Skip to main content

Full text of "Man In The Modern World"

See other formats

Anyone who, like myself, has watched such birds by the hour day
after day, must be struck by the fact of their enjoyment of the court-
ship ceremonies for their own sake, and the further fact that the
ceremonies are often what we may call biologically self-exhausting, in
that the birds5 emotional tension is often liberated through them,
instead of being stimulated and leading on to actual pairing. It
would seem as if these strange and romantic displays—head-shaking,
or diving for weed, or aquatic dances breast to breast, or relieving
guard on the nest with ceremonies of parade, or presentation of a
twig with wings and crest a-quiver,—as if they constituted a bond
between the two birds of the pair, binding them together so long as the
breeding season lasted by emotional links. And after all, why not?
Does not something similar obtain in human society? And does it not
there play a valuable role, in cementing with love and joy the racially
important edifice of the family? And if it has this value in man, why
not in these birds, for whom too the co-operation of both parents for
the good of the family is essential?
Here then we see display pressed, riot merely into the service of one
male against the rest, not merely facilitating fertilization, but into
that of the super-individual unit, the family. And it is interesting that
the family life of birds attains its highest development in these forms
which have, we may say, equal sex rights and duties.
In yet other cases we see display becoming social, and courtship
tending (as again sometimes in man) to be again diverted from its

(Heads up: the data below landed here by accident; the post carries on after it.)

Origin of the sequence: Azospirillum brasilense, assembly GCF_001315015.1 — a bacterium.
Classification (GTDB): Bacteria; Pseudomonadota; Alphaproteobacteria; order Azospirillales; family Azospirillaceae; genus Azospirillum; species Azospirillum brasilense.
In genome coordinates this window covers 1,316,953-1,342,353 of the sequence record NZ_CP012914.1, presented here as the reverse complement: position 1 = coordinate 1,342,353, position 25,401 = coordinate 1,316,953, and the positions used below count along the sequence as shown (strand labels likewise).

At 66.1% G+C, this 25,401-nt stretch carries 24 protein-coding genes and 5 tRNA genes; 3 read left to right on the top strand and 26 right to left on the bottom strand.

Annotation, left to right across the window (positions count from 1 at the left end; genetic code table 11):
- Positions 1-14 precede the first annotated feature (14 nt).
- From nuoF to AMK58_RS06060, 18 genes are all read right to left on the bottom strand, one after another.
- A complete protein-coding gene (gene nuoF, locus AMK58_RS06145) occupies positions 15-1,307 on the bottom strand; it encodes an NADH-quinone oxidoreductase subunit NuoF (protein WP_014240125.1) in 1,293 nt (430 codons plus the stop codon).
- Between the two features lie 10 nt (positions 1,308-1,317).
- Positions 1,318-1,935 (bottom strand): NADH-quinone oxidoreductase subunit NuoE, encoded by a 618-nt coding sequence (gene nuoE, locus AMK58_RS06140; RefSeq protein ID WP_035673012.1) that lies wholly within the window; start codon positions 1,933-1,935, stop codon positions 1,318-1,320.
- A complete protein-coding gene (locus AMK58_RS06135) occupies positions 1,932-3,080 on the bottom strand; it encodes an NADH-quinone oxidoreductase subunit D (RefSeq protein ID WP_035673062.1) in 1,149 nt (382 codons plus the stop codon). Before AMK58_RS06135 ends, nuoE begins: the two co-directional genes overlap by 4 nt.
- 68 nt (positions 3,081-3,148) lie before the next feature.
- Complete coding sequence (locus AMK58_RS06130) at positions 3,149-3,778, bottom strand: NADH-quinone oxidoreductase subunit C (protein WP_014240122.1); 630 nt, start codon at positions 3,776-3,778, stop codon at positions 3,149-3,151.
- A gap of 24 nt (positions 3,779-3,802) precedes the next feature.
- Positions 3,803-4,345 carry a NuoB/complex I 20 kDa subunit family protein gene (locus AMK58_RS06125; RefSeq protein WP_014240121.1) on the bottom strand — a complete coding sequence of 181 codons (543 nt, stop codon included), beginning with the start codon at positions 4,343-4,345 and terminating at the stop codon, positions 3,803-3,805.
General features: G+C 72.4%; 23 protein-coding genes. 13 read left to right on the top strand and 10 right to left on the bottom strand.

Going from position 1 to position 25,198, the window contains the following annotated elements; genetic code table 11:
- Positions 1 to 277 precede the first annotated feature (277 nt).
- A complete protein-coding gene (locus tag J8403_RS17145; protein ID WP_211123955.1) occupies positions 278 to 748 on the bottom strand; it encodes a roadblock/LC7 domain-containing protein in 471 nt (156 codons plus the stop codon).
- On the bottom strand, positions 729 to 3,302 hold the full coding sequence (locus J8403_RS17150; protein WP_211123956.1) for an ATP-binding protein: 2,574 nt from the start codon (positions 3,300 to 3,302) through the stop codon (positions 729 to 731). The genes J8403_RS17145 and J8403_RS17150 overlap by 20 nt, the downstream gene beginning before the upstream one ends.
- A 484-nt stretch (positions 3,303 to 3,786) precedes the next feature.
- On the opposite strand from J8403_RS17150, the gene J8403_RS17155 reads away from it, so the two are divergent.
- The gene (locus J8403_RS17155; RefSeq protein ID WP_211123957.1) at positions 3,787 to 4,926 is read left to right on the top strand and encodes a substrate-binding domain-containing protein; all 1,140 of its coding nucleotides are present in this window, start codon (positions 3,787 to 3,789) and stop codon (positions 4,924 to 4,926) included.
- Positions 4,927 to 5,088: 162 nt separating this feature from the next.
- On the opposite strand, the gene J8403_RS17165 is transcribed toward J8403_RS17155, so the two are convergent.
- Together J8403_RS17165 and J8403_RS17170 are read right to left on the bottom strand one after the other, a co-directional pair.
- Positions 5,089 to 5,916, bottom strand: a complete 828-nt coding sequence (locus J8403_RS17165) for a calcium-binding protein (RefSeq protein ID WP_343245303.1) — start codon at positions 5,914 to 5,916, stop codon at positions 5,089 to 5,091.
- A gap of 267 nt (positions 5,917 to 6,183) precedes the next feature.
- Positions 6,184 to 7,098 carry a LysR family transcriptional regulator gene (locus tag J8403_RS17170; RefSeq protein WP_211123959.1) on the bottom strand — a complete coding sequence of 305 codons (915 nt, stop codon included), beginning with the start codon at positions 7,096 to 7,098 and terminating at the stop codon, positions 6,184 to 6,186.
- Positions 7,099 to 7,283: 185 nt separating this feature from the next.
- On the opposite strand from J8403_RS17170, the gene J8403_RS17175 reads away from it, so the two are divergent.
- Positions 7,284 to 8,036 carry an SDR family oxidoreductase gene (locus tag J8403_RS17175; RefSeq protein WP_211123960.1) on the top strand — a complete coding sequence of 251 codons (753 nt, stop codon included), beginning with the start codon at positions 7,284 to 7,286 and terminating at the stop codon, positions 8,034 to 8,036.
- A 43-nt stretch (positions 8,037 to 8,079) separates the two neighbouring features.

original character of individual wooing, this time toward the publicity
of the dance. Among birds I myself have investigated, this is best
seen in the oyster-catcher, the bold black-and-white shore bird, witli
red bill, sometimes known as sea-pie. Gatherings of eight or tea birds
of this species may be seen in spring, all careering around together in
their stiff courtship attitude with neck out-thrust and long bill point-
ing vertically downwards, and a piercing noise of trilled piping issuing
from their throats. Observation revealed that this is not only the
commonest form of display, but the only one used while on the
ground; that it may be employed by the male alone, or mutually by
male and female together; and that, in addition to its courtship
function, it expresses jealous hostility of other trespassing birds,
whether trespassing on territorial or sexual rights. When, in a flock
in early spring, courtship begins, other birds may join in the excite-
ment; hostility re-enforces love, and soon the whole number are
careering round in frenzied excitement which is, it seems, neither
sexual nor hostile, but social. Here the social dance appears to have
little or no special function, but is rather a biological accident.